**Please note: this site is not affiliated with Wim Hof, the Wim Hof Method, or the Joe Rogan Experience Podcast in any way. I’m just a fan.

If there was a competition for the title of the world’s most interesting man, I’d wager that Wim Hof would rank among the frontrunners.

Hof climbed Mount Everest and Mount Kilimanjaro wearing only shorts and shoes, swam among icebergs for hours at a stretch, and currently holds over 20 Guinness world records for withstanding extreme temperatures.

But Wim is more than just a thrillseeker. His sub-zero exploits around the world, which have garnered him the well-earned nickname “The Iceman,” are an integral part of his spiritual path.

A desire for inner peace, born from a tumultuous childhood, inspired the Hof to experiment with exposing his body to extreme temperatures in an effort to connect more deeply to the natural world.

More from an interview with Hof:

I have always been drawn to the cold. As a child I already loved running barefoot in the snow. I was walking through the park one day, I think I was 18, stripped down to my underwear and went in.

The shock causes your breath to falter involuntarily. You start breathing very deep without realizing it.

That moment gave me the key to the depth in myself. It is a feeling; I felt a brief moment of peace.

I continued these breathing techniques on a daily basis, it made me feel better, gave me more focus and it became a lifestyle, my second nature. At first to push my body and mind beyond its limits, later to prove that the adagio mind over body is true.

We can do so much more than we realize, we only have to learn to tap into its source.

Lest you think this is some kind of far-out, new-age nonsense, recent scientific research appears to confirm the health benefits of Wim’s methods.

By now you might be wondering:

What on Earth does some strange Dutchman’s arctic fetish have to do with overcoming retroactive jealousy?

I’m glad you asked.

A student taking my video course on overcoming retroactive jealousy (let’s call him Kyle) recently wrote to me to explain how he incorporated one of Wim Hof’s breathing exercises into his morning routine, along with other exercises and techniques from my course.

Kyle writes:

Zachary–

I have started the course and I am on lesson 22. Just started incorporating some meditation time along with a breathing exercise I learned from Wim Hof. Amazing how much that is helping me start the day with a calm sense of myself.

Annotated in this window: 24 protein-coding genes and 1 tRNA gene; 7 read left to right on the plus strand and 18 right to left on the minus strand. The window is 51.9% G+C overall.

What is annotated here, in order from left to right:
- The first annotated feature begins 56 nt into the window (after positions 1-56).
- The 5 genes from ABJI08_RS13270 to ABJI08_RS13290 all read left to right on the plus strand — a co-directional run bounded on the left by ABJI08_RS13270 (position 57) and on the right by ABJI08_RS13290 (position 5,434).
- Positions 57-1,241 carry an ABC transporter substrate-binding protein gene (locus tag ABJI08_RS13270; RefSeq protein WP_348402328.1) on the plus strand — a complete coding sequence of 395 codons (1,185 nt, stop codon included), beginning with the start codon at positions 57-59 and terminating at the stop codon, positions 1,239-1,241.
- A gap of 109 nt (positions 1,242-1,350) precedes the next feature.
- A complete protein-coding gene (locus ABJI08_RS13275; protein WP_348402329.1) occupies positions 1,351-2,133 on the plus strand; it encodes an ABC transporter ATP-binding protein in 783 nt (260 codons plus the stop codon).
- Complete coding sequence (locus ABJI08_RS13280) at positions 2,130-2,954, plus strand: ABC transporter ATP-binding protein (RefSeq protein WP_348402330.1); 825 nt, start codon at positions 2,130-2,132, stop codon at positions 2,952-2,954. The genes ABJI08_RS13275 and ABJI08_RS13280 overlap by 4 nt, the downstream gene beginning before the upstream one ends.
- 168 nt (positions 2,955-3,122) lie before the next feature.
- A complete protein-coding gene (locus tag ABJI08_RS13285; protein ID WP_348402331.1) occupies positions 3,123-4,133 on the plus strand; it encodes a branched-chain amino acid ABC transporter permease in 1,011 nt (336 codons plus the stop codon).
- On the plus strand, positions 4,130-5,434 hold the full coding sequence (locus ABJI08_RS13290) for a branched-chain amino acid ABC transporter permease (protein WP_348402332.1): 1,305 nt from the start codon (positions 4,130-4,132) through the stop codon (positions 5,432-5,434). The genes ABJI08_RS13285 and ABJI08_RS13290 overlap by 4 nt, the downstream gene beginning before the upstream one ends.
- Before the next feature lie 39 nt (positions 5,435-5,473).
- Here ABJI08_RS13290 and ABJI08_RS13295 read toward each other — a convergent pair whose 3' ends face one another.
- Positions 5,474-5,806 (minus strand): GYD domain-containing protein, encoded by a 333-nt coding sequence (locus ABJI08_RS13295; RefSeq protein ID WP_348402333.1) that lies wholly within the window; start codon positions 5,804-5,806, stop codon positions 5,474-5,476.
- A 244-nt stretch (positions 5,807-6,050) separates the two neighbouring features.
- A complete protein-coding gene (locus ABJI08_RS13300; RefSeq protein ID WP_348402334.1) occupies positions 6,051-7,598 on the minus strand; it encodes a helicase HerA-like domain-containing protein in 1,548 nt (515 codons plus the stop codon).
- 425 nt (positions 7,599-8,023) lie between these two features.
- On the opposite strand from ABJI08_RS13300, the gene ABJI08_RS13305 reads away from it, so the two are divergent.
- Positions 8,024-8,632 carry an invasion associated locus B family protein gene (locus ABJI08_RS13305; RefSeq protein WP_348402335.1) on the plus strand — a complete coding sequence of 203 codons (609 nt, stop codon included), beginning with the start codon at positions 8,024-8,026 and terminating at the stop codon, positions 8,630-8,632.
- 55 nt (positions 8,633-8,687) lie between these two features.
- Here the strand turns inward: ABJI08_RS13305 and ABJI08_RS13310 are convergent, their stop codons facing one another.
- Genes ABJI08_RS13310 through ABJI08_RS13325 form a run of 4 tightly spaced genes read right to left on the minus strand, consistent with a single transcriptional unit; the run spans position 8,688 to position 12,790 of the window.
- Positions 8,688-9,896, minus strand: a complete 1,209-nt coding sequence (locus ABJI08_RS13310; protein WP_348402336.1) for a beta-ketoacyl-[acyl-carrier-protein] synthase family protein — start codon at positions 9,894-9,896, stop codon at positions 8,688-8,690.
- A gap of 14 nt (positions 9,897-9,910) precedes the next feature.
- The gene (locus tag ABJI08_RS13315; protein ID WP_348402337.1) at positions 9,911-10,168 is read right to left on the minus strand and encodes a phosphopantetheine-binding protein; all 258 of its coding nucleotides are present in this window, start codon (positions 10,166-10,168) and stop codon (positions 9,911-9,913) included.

The guidebook and course have been a great help: first, in identifying what the hell was wrong with me, and second, how to deal and recognize what I am going through. You have done a tremendous job helping me already.

The mental movies are becoming less frequent and I’ve really become much more of a man, and am falling deeper and deeper into love with my wife. I guess I always took her for granted but not anymore. Starting to work on my physical health and insecurities and really enjoying the present.

Sorry about the rant but I want you to know that it is helping at least one person. I am going to sit down and watch another lesson or two this afternoon and can’t wait to see what else I can apply to my life.

Thank you again and I hope you never stop educating and helping us with this BS RJ that we have in our heads.

Kyle

On reading Kyle’s email, I was interested to learn more about Wim Hof’s deep breathing technique

And, more specifically, whether or not it could help others suffering from retroactive jealousy.

Hof explained in an interview:

Due to our lifestyle today we are far removed from our natural bodily condition. We breathe much more shallow which means that our body is not optimally supplied with oxygen. You could say that my method causes you to hyperventilate by supplying the body with extra oxygen.